In contrast, Burlington-HDC proposed condominiums for 50 percent of the total project (later reduced to 20 percent). And, especially on the easterly side of the embayment, the buildings were situated parallel to the river, blocking the views and pathways from downtown to the water.
The whole issue soon became moot, because, on Oct. 2, Burlington-HDC notified the NRA that it was dropping out as developer of the waterfront.
HDC President Edward Stone said the "timing" of the project wasn't right, that Newburyport hadn't yet shown a record of success that would allow the developer to attract tenants and buyers.
The Friends of the Newburyport Waterfront might have gone away at that point, except for one thing: Work was continuing on another new building a few yards away from the waterfront. It was known as urban renewal Parcel 8, across Merrimac Street from what is now the Firehouse Center for the Arts.
For Parcel 8, the NRA had approved a design that called for a 240-foot-long building that cantilevered as it rose to three stories: The first floor was 56 feet deep, the second 70 feet and the third floor 79 feet. The exterior of the top floor was to be made of precast concrete.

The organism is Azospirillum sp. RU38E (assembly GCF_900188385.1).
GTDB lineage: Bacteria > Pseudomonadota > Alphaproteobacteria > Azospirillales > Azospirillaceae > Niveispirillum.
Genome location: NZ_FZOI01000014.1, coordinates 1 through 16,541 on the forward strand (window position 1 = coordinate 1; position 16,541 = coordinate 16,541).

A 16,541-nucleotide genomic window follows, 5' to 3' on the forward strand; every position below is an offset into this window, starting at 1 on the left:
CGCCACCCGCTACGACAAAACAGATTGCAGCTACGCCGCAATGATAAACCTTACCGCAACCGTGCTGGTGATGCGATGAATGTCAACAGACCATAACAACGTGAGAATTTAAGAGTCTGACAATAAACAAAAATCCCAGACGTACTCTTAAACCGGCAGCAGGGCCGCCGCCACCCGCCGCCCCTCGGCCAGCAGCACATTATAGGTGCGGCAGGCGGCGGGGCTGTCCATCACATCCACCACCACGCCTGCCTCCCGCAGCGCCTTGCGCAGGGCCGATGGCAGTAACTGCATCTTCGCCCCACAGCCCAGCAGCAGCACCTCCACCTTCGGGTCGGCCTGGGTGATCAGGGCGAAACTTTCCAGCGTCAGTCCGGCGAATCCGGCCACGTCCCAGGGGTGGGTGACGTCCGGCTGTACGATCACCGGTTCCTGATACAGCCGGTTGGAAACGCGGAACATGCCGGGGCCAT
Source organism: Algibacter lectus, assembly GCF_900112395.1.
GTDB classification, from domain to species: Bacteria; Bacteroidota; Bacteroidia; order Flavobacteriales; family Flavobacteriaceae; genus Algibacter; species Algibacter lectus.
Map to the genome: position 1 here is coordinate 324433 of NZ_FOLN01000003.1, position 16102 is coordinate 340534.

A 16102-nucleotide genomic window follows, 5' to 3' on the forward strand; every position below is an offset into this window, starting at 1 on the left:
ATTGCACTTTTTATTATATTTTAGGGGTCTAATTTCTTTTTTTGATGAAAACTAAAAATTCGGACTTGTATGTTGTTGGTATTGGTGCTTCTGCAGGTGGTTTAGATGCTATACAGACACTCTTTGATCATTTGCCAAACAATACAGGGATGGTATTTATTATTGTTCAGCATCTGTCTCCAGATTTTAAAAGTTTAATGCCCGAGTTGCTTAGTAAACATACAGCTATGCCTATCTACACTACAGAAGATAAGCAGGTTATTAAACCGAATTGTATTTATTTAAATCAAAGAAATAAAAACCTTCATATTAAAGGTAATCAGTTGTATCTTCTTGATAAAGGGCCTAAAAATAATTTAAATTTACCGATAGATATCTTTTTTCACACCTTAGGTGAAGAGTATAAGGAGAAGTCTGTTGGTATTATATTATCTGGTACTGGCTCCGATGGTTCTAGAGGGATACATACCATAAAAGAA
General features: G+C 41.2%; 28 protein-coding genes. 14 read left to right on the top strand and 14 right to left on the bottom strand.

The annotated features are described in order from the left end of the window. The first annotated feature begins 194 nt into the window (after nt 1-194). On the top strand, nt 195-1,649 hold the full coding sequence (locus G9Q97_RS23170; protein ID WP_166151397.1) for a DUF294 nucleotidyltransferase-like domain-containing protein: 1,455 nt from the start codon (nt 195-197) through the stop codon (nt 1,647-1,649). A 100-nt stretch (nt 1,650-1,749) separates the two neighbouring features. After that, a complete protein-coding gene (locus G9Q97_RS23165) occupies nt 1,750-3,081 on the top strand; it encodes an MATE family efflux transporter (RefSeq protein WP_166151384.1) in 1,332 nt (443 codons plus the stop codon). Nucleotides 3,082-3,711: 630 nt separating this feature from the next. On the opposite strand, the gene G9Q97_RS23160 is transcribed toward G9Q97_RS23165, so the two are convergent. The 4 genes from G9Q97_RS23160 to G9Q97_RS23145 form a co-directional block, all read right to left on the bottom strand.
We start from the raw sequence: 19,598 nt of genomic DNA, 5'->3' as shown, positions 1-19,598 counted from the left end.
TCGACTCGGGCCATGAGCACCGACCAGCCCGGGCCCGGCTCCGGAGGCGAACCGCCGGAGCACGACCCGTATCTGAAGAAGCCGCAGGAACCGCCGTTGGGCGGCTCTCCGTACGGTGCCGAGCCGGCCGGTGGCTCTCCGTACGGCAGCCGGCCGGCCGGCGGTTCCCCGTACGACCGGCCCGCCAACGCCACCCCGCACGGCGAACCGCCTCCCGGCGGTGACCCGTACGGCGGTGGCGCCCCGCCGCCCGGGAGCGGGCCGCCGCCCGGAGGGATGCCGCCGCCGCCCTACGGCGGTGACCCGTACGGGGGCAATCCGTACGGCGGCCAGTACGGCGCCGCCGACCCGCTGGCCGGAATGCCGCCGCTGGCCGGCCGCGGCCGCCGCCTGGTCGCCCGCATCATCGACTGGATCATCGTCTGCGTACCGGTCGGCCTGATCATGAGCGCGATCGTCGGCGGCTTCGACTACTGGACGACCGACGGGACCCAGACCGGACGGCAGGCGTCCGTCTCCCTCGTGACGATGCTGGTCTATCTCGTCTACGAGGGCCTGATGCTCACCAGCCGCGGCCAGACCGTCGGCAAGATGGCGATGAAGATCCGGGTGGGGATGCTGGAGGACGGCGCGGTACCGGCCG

The Friends asked the National Advisory Council on Historic Preservation in Washington, D.C., to intervene. The council had oversight responsibilities when new construction might have an impact on properties on the National Register of Historic Places, like Newburyport's Market Square Historic District. Meanwhile, the Friends filed suit in U.S. District Court to halt the work and eventually obtained an order stopping all new construction in the urban renewal district.
The Advisory Council found the building "incompatible" with its historic surroundings, and the U.S. Department of Housing and Urban Development -- which was bankrolling the whole urban renewal project -- directed the NRA to consider the council's comments. Work was stopped and Parcel 8 remained just a cellar hole.